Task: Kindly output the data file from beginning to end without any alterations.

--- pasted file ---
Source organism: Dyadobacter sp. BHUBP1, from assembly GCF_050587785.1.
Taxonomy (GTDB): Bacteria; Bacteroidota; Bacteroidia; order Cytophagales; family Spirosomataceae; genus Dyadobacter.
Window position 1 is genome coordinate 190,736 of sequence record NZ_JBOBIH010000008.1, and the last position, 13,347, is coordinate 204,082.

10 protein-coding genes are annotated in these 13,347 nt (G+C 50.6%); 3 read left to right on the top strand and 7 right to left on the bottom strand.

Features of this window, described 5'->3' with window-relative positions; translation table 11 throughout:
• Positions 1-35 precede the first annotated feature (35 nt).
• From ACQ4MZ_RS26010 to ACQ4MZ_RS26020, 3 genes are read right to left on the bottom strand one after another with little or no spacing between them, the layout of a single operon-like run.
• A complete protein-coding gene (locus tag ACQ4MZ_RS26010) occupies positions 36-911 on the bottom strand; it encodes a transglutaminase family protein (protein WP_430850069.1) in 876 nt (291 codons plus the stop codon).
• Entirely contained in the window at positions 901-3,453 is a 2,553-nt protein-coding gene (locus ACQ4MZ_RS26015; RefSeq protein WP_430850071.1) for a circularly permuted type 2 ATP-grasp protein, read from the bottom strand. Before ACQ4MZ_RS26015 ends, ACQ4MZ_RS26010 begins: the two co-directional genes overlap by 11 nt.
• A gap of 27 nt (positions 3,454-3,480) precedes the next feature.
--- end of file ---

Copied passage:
Source organism: Dyadobacter sp. BHUBP1, from assembly GCF_050587785.1.
Taxonomy (GTDB): Bacteria; Bacteroidota; Bacteroidia; order Cytophagales; family Spirosomataceae; genus Dyadobacter.
Window position 1 is genome coordinate 190,736 of sequence record NZ_JBOBIH010000008.1, and the last position, 13,347, is coordinate 204,082.

10 protein-coding genes are annotated in these 13,347 nt (G+C 50.6%); 3 read left to right on the top strand and 7 right to left on the bottom strand.

Features of this window, described 5'->3' with window-relative positions; translation table 11 throughout:
• Positions 1-35 precede the first annotated feature (35 nt).
• From ACQ4MZ_RS26010 to ACQ4MZ_RS26020, 3 genes are read right to left on the bottom strand one after another with little or no spacing between them, the layout of a single operon-like run.
• A complete protein-coding gene (locus tag ACQ4MZ_RS26010) occupies positions 36-911 on the bottom strand; it encodes a transglutaminase family protein (protein WP_430850069.1) in 876 nt (291 codons plus the stop codon).
• Entirely contained in the window at positions 901-3,453 is a 2,553-nt protein-coding gene (locus ACQ4MZ_RS26015; RefSeq protein WP_430850071.1) for a circularly permuted type 2 ATP-grasp protein, read from the bottom strand. Before ACQ4MZ_RS26015 ends, ACQ4MZ_RS26010 begins: the two co-directional genes overlap by 11 nt.
• A gap of 27 nt (positions 3,454-3,480) precedes the next feature.